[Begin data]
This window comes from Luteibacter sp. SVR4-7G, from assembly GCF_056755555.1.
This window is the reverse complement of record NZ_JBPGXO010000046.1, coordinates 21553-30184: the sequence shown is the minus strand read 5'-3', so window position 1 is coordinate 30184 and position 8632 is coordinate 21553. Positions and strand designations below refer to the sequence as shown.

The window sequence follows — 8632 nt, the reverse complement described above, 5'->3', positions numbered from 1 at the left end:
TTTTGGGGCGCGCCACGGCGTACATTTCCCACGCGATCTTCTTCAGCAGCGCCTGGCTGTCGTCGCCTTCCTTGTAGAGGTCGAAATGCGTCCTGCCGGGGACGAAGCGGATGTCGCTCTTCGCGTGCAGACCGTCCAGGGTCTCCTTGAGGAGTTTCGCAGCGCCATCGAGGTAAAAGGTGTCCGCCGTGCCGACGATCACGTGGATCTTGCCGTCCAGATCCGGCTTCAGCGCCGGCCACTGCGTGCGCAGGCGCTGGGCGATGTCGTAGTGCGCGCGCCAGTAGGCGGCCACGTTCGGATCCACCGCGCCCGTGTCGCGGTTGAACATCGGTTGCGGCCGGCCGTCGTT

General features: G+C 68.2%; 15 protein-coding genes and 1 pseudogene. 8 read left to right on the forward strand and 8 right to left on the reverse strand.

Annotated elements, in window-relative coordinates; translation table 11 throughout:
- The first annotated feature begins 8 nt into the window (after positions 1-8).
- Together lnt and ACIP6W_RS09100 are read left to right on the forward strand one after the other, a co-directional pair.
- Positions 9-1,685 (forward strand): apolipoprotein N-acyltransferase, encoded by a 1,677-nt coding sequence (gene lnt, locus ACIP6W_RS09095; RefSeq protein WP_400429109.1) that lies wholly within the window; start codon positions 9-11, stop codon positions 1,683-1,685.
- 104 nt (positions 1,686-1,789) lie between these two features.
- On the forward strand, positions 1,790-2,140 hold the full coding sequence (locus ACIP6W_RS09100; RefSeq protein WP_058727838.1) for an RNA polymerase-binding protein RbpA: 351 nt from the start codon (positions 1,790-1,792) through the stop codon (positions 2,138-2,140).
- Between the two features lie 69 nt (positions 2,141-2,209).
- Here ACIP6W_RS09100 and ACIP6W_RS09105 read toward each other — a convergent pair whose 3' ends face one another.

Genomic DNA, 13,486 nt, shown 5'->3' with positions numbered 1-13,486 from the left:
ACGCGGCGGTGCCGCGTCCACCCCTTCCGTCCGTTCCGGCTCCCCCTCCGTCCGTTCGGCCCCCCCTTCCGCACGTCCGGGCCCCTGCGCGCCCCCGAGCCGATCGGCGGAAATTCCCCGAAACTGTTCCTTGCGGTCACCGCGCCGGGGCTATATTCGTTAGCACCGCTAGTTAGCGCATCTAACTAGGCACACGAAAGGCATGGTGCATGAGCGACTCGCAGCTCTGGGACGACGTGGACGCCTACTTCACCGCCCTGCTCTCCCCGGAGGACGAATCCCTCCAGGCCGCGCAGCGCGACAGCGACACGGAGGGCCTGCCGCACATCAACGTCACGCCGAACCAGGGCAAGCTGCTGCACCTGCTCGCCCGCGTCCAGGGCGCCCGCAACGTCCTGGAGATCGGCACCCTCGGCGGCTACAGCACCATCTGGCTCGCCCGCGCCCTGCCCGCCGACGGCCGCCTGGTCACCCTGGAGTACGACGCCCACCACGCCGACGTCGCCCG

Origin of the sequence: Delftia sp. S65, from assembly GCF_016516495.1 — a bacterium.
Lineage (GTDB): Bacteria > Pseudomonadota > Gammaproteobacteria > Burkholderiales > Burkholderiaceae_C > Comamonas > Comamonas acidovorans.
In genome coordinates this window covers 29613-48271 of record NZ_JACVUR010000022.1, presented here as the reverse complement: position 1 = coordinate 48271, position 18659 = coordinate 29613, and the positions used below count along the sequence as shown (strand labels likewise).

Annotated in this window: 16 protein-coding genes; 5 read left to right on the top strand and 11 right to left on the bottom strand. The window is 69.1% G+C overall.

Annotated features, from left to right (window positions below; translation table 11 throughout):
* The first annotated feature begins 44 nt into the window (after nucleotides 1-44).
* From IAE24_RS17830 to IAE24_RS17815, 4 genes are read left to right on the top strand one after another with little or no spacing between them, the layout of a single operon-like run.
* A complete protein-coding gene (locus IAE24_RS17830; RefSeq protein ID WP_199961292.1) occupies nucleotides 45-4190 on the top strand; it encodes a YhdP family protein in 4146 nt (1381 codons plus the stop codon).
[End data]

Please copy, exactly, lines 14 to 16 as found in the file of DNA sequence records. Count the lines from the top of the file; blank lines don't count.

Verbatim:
Genomic DNA, 13,486 nt, shown 5'->3' with positions numbered 1-13,486 from the left:
ACGCGGCGGTGCCGCGTCCACCCCTTCCGTCCGTTCCGGCTCCCCCTCCGTCCGTTCGGCCCCCCCTTCCGCACGTCCGGGCCCCTGCGCGCCCCCGAGCCGATCGGCGGAAATTCCCCGAAACTGTTCCTTGCGGTCACCGCGCCGGGGCTATATTCGTTAGCACCGCTAGTTAGCGCATCTAACTAGGCACACGAAAGGCATGGTGCATGAGCGACTCGCAGCTCTGGGACGACGTGGACGCCTACTTCACCGCCCTGCTCTCCCCGGAGGACGAATCCCTCCAGGCCGCGCAGCGCGACAGCGACACGGAGGGCCTGCCGCACATCAACGTCACGCCGAACCAGGGCAAGCTGCTGCACCTGCTCGCCCGCGTCCAGGGCGCCCGCAACGTCCTGGAGATCGGCACCCTCGGCGGCTACAGCACCATCTGGCTCGCCCGCGCCCTGCCCGCCGACGGCCGCCTGGTCACCCTGGAGTACGACGCCCACCACGCCGACGTCGCCCG

Origin of the sequence: Delftia sp. S65, from assembly GCF_016516495.1 — a bacterium.